When it comes to design, it’s best to start with defining the main problem you’re trying to solve. Look at the big picture — what do you want to achieve with the new version? Work closely with your users to understand the problems and limitations of the current version — the aspects they struggle with.
As for us, we started by gathering feedback from our customers — what’s important to them and what frustrates them the most. We learned how and why they use our product, what their habits are, and even how they use workarounds to customize the app to their own needs. Those workarounds are especially interesting because they show all the deficiencies of both the UX and UI. Frankly, since we use our own product, we had some tricks as well. Armed with this knowledge, we started by creating a lot of prototypes, which we tested together with our customers. Based on their feedback, we iterated until we finally got a version that we were pretty sure of.
The journey doesn’t end with the release of any particular section. The team responsible for the shipped software part still works on it before moving to the next project. This is the time when we are fine-tuning the product. As we are lucky to have great users who provide us with valuable feedback, we collect suggestions and requests and try to implement them as soon as possible. For example, we added a small feature called “Archives list modes”, which turned out to be a significant upgrade for some customers.
As you can see, working with users is the lion’s share of the redesign process. If you don’t have a UX researcher on board, consider hiring one. Their knowledge and experience will help you extract the essentials from every feedback and go deep to the bottom of the problem. If hiring is not an option, a designer accompanied by a product manager should conduct the research. The return on the time investment is invaluable — you’ll be undoubtedly more aware, and your decisions will be more conscious and accurate.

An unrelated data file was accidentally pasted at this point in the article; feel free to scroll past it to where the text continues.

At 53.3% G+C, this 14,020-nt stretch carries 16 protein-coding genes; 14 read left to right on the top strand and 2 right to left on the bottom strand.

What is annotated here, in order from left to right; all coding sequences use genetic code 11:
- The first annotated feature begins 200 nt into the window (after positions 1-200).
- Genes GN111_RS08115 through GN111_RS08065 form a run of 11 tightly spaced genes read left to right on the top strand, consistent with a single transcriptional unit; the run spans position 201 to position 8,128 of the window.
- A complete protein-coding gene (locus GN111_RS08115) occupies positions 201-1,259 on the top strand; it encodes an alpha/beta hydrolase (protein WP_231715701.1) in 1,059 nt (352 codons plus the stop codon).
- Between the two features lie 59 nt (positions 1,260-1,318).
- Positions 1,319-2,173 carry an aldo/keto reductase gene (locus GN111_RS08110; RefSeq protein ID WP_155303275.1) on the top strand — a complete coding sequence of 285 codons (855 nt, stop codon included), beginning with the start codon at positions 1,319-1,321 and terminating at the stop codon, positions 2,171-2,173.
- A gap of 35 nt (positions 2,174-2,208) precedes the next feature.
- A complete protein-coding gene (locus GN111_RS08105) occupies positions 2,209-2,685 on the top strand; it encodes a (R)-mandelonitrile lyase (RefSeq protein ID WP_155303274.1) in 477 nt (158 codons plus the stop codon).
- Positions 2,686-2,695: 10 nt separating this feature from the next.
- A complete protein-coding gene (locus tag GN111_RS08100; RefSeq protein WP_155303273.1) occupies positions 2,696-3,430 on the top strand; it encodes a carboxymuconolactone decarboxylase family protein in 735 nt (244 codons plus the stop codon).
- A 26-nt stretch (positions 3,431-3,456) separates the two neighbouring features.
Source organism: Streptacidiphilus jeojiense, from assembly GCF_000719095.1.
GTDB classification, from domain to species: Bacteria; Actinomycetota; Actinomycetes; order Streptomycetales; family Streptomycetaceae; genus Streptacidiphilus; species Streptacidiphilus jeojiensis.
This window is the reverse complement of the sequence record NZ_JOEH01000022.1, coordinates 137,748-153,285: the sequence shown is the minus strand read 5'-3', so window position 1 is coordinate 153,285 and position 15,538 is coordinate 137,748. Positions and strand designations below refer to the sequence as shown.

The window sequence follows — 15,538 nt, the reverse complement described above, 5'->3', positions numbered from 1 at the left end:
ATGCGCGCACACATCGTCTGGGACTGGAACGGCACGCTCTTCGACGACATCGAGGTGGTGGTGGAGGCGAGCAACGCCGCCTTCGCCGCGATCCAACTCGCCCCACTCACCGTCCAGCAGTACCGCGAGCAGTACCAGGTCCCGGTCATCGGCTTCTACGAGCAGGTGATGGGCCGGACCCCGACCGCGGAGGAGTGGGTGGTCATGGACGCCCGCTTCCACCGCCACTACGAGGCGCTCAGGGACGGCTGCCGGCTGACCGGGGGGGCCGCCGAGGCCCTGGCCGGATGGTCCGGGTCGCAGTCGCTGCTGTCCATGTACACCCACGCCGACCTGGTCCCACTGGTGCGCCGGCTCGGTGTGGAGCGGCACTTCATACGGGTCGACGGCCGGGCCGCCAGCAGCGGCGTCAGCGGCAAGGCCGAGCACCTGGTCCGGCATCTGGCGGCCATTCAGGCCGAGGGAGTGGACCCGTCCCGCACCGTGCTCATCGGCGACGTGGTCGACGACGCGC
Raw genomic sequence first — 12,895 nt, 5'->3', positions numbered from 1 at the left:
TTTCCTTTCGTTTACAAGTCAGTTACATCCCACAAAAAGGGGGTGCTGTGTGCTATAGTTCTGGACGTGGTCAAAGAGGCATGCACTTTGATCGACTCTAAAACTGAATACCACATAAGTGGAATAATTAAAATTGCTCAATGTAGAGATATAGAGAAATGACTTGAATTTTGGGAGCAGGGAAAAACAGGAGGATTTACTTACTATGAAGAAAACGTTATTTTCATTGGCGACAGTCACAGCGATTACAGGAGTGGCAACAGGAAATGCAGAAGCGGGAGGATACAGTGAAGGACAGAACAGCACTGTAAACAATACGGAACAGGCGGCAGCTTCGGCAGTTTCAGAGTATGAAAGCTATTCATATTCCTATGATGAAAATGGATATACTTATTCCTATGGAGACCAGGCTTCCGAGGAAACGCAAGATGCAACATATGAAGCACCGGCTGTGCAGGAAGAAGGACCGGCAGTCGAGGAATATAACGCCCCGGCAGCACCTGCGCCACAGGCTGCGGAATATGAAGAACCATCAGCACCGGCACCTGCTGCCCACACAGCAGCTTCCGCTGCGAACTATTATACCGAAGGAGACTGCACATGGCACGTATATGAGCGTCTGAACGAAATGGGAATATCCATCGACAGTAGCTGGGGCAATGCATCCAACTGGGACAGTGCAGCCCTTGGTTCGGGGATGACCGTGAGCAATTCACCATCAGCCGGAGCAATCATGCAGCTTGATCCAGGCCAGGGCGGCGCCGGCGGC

Communication with users is crucial during the whole process of redesign. People adapt to changes better when they expect them, so let them know about your plans beforehand. If you know your customers and their needs, you’ll know how to encourage them to try a new version. Moving is fun only when you’re getting an upgrade, so highlight what’s new and improved. Let them be excited, not scared.
Besides the marketing agency aspect, early informing has one more tangible upside: the managers can update the training materials for their teams in advance. Furthermore, it’s worth to think about giving them early access to a beta version. It will surely help them prepare everything they need before the big update. Not to mention, they might give you constructive feedback as beta testers. Everyone will benefit from it.
Our path was not easy or without bumps, especially in the beginning. It’s almost impossible to avoid mistakes when going through such a complex process like a complete redesign. The thing is to learn from those mistakes. Let me share with you some problems we had to deal with and how we solved them: